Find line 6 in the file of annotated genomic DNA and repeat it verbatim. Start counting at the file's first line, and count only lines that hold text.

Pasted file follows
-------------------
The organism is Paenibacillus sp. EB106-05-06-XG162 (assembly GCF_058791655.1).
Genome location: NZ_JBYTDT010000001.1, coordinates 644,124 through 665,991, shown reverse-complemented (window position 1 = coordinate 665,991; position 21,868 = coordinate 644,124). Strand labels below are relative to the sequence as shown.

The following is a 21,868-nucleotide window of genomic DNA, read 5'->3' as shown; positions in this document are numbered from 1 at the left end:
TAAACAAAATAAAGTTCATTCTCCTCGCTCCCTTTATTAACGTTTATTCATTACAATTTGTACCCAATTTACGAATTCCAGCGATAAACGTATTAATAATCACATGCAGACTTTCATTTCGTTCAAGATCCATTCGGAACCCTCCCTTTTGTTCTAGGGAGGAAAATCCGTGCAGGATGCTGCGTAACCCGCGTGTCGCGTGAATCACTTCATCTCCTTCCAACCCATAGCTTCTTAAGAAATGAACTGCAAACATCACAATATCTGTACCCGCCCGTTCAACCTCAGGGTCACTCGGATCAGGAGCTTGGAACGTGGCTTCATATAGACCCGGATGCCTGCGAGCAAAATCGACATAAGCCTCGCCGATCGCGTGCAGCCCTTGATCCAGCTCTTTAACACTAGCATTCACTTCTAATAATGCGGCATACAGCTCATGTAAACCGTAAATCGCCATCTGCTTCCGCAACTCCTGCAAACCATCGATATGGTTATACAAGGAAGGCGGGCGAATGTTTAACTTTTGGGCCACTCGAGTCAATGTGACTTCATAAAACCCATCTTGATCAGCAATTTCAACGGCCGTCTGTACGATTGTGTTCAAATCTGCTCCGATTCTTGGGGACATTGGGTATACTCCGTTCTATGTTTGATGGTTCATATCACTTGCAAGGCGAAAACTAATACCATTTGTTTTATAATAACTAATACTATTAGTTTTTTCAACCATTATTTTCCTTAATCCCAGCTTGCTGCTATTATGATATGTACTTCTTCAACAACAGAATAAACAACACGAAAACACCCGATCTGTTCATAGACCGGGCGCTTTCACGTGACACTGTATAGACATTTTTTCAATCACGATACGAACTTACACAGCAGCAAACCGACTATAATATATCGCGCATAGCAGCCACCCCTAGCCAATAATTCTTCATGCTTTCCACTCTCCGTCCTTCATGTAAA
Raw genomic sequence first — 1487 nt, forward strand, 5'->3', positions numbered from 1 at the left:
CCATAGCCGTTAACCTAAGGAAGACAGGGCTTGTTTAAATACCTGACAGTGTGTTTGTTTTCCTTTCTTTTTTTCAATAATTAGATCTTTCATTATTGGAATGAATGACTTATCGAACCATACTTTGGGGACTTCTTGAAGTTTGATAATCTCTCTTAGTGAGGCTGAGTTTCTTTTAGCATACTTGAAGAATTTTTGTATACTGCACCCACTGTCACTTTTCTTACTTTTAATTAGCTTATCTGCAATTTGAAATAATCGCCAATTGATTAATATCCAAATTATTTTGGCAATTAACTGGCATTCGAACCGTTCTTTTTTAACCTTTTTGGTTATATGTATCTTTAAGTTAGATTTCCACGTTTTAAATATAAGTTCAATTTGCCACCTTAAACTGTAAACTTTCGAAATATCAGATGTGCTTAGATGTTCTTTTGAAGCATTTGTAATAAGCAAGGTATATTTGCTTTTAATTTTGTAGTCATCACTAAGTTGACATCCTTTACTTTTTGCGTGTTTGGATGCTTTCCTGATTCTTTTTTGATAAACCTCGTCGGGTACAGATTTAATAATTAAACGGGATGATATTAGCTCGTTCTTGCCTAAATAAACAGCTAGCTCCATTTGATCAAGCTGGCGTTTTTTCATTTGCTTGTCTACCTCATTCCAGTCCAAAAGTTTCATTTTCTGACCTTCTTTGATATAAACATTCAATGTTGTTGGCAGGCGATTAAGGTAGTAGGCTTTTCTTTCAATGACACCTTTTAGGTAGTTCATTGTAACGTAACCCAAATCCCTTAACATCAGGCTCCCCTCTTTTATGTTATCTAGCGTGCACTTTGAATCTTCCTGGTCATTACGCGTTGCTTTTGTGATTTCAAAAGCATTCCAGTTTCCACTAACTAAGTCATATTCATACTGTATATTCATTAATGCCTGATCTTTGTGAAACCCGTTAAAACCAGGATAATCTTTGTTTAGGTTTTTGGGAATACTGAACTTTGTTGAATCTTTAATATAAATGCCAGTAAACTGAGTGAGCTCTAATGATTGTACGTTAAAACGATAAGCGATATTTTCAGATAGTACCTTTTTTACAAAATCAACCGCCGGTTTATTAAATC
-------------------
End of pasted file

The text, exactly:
CCATAGCCGTTAACCTAAGGAAGACAGGGCTTGTTTAAATACCTGACAGTGTGTTTGTTTTCCTTTCTTTTTTTCAATAATTAGATCTTTCATTATTGGAATGAATGACTTATCGAACCATACTTTGGGGACTTCTTGAAGTTTGATAATCTCTCTTAGTGAGGCTGAGTTTCTTTTAGCATACTTGAAGAATTTTTGTATACTGCACCCACTGTCACTTTTCTTACTTTTAATTAGCTTATCTGCAATTTGAAATAATCGCCAATTGATTAATATCCAAATTATTTTGGCAATTAACTGGCATTCGAACCGTTCTTTTTTAACCTTTTTGGTTATATGTATCTTTAAGTTAGATTTCCACGTTTTAAATATAAGTTCAATTTGCCACCTTAAACTGTAAACTTTCGAAATATCAGATGTGCTTAGATGTTCTTTTGAAGCATTTGTAATAAGCAAGGTATATTTGCTTTTAATTTTGTAGTCATCACTAAGTTGACATCCTTTACTTTTTGCGTGTTTGGATGCTTTCCTGATTCTTTTTTGATAAACCTCGTCGGGTACAGATTTAATAATTAAACGGGATGATATTAGCTCGTTCTTGCCTAAATAAACAGCTAGCTCCATTTGATCAAGCTGGCGTTTTTTCATTTGCTTGTCTACCTCATTCCAGTCCAAAAGTTTCATTTTCTGACCTTCTTTGATATAAACATTCAATGTTGTTGGCAGGCGATTAAGGTAGTAGGCTTTTCTTTCAATGACACCTTTTAGGTAGTTCATTGTAACGTAACCCAAATCCCTTAACATCAGGCTCCCCTCTTTTATGTTATCTAGCGTGCACTTTGAATCTTCCTGGTCATTACGCGTTGCTTTTGTGATTTCAAAAGCATTCCAGTTTCCACTAACTAAGTCATATTCATACTGTATATTCATTAATGCCTGATCTTTGTGAAACCCGTTAAAACCAGGATAATCTTTGTTTAGGTTTTTGGGAATACTGAACTTTGTTGAATCTTTAATATAAATGCCAGTAAACTGAGTGAGCTCTAATGATTGTACGTTAAAACGATAAGCGATATTTTCAGATAGTACCTTTTTTACAAAATCAACCGCCGGTTTATTAAATC